Writing Marnie Rome
To mark the paperback publication of her fourth DI Marnie Rome thriller, QUIETER THAN KILLING, Sarah Hilary describes the inspiration behind her brilliant protagonist.
Posted on October 4, 2017 in Guest Author
Sherlock Holmes, Tom Ripley and Clarice Starling all play a part in how I write Marnie Rome. Sherlock got in first, whispering in my ear when I was ten about the appeal of a hero with hidden depths. Tom Ripley convinced me that a good character could be made better by being bad. But it wasn’t until I read The Silence of the Lambs and witnessed Clarice Starling’s unique brand of courage, full of very human cracks, that inspiration really took hold.
Looking back, it all seems terribly logical; all roads led to Marnie Rome. But there was a time when I didn’t know she existed, and a time when I thought she was a straight-die detective without secrets of any kind. Perhaps there was a clue in the way she arrived (in a story that came before my debut, Someone Else’s Skin): biker-booted, hiding behind contact lenses. It took a bit of digging to scratch beneath her surface. Marnie doesn’t give up her secrets easily and she has a talent for surprising me, which I hope means she surprises readers, too.
I don’t believe in characters who ‘write themselves’, in case you were imagining something of that sort. Sooner or later you have to sit down and write them yourself. But Marnie has a habit of standing at my shoulder as I write, and shaking her head when I get stuff wrong (such as the time I was about to give her a third cup of coffee and she pointed out that what she actually wanted was a Peroni). Conan Doyle ended up hating Sherlock Holmes, which doesn’t usually happen unless your character has taken on a life of his or her own. I can’t envisage a time when I’ll hate Marnie, but she’s certainly taken on a life that’s at least partly independent of my plans for her. In my latest book, Quieter Than Killing, she surprised me on more than one occasion.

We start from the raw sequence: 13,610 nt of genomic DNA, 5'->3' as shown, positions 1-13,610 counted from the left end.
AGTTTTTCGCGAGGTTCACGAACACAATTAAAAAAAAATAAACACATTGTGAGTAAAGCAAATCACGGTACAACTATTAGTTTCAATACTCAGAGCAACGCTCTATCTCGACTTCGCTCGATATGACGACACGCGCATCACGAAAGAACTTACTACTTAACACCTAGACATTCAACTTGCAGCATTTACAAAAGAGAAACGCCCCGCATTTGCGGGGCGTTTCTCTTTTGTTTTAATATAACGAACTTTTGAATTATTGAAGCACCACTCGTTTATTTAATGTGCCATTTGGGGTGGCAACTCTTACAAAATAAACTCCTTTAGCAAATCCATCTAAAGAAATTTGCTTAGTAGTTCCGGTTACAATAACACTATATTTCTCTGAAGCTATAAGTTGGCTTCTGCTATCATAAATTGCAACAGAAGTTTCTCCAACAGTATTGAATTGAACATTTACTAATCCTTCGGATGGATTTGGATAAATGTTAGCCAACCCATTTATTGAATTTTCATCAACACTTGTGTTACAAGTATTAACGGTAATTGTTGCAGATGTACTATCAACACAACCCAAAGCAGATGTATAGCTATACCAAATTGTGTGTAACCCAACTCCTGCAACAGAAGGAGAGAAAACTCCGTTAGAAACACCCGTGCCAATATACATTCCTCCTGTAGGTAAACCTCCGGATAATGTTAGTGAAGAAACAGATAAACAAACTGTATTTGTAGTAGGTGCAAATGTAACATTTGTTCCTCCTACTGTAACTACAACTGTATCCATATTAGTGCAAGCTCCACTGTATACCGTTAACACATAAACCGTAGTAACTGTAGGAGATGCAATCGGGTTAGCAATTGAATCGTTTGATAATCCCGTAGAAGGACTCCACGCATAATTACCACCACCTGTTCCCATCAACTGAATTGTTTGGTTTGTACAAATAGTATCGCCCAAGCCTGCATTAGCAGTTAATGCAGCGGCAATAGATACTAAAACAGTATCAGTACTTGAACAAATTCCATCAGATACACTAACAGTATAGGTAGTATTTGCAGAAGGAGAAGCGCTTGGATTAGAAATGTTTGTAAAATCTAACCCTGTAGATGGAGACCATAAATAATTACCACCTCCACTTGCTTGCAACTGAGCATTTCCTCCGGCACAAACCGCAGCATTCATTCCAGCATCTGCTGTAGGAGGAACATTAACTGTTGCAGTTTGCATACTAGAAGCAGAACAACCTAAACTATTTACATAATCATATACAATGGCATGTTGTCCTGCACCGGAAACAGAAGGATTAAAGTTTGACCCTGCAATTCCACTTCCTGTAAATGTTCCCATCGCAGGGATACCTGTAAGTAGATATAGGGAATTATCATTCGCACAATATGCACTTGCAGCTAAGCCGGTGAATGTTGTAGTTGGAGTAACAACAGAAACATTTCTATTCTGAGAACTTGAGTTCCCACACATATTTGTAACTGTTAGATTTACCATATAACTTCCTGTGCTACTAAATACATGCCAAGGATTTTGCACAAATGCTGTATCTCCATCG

When Someone Else’s Skin came out, someone asked me how hard it was to balance Marnie’s character traits, “She’s psychologically damaged, yet incredibly strong.” Well, I associate strong characters with survival – Marnie’s trauma made her the woman she is; not just strong but compassionate, too. My grandmother, who survived a Japanese PoW camp as a young mother, always said that the trauma she suffered made her a stronger (and better) person. So I think in my mind, the two attributes go hand in hand.
All my favourite characters in fiction are both human and unique. Flawed, yes, but in all the right ways. I like to think Marnie and Clarice Starling would get on a storm.